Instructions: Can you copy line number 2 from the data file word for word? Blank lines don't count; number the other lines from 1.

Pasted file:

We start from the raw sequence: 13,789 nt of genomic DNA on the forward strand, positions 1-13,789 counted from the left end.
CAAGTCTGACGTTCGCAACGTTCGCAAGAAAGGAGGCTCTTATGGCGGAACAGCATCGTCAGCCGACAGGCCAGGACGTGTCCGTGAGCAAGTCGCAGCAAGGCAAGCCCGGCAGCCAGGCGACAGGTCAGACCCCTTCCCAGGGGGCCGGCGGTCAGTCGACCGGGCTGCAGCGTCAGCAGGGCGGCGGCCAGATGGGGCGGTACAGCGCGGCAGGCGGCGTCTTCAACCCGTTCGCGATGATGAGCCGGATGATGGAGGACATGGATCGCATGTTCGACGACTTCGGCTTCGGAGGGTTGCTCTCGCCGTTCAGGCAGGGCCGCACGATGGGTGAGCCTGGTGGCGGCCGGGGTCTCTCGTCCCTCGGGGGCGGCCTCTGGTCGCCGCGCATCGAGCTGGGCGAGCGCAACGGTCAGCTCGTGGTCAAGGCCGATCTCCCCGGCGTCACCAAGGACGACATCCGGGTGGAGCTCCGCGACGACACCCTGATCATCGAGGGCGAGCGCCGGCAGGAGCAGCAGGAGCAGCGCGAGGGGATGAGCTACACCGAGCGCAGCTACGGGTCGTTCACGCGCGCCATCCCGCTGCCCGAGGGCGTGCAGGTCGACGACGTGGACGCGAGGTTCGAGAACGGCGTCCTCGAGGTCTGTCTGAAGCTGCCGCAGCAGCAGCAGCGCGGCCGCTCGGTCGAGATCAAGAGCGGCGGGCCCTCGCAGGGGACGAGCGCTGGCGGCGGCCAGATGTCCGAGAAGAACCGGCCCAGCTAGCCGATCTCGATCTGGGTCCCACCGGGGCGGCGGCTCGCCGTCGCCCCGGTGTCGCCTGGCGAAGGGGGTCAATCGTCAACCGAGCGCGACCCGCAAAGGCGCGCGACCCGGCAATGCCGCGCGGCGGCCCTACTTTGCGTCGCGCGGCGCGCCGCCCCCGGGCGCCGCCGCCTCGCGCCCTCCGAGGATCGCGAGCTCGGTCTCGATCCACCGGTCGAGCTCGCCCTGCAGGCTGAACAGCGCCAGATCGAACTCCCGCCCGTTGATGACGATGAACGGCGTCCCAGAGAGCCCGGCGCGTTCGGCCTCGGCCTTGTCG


CAAGTCTGACGTTCGCAACGTTCGCAAGAAAGGAGGCTCTTATGGCGGAACAGCATCGTCAGCCGACAGGCCAGGACGTGTCCGTGAGCAAGTCGCAGCAAGGCAAGCCCGGCAGCCAGGCGACAGGTCAGACCCCTTCCCAGGGGGCCGGCGGTCAGTCGACCGGGCTGCAGCGTCAGCAGGGCGGCGGCCAGATGGGGCGGTACAGCGCGGCAGGCGGCGTCTTCAACCCGTTCGCGATGATGAGCCGGATGATGGAGGACATGGATCGCATGTTCGACGACTTCGGCTTCGGAGGGTTGCTCTCGCCGTTCAGGCAGGGCCGCACGATGGGTGAGCCTGGTGGCGGCCGGGGTCTCTCGTCCCTCGGGGGCGGCCTCTGGTCGCCGCGCATCGAGCTGGGCGAGCGCAACGGTCAGCTCGTGGTCAAGGCCGATCTCCCCGGCGTCACCAAGGACGACATCCGGGTGGAGCTCCGCGACGACACCCTGATCATCGAGGGCGAGCGCCGGCAGGAGCAGCAGGAGCAGCGCGAGGGGATGAGCTACACCGAGCGCAGCTACGGGTCGTTCACGCGCGCCATCCCGCTGCCCGAGGGCGTGCAGGTCGACGACGTGGACGCGAGGTTCGAGAACGGCGTCCTCGAGGTCTGTCTGAAGCTGCCGCAGCAGCAGCAGCGCGGCCGCTCGGTCGAGATCAAGAGCGGCGGGCCCTCGCAGGGGACGAGCGCTGGCGGCGGCCAGATGTCCGAGAAGAACCGGCCCAGCTAGCCGATCTCGATCTGGGTCCCACCGGGGCGGCGGCTCGCCGTCGCCCCGGTGTCGCCTGGCGAAGGGGGTCAATCGTCAACCGAGCGCGACCCGCAAAGGCGCGCGACCCGGCAATGCCGCGCGGCGGCCCTACTTTGCGTCGCGCGGCGCGCCGCCCCCGGGCGCCGCCGCCTCGCGCCCTCCGAGGATCGCGAGCTCGGTCTCGATCCACCGGTCGAGCTCGCCCTGCAGGCTGAACAGCGCCAGATCGAACTCCCGCCCGTTGATGACGATGAACGGCGTCCCAGAGAGCCCGGCGCGTTCGGCCTCGGCCTTGTCG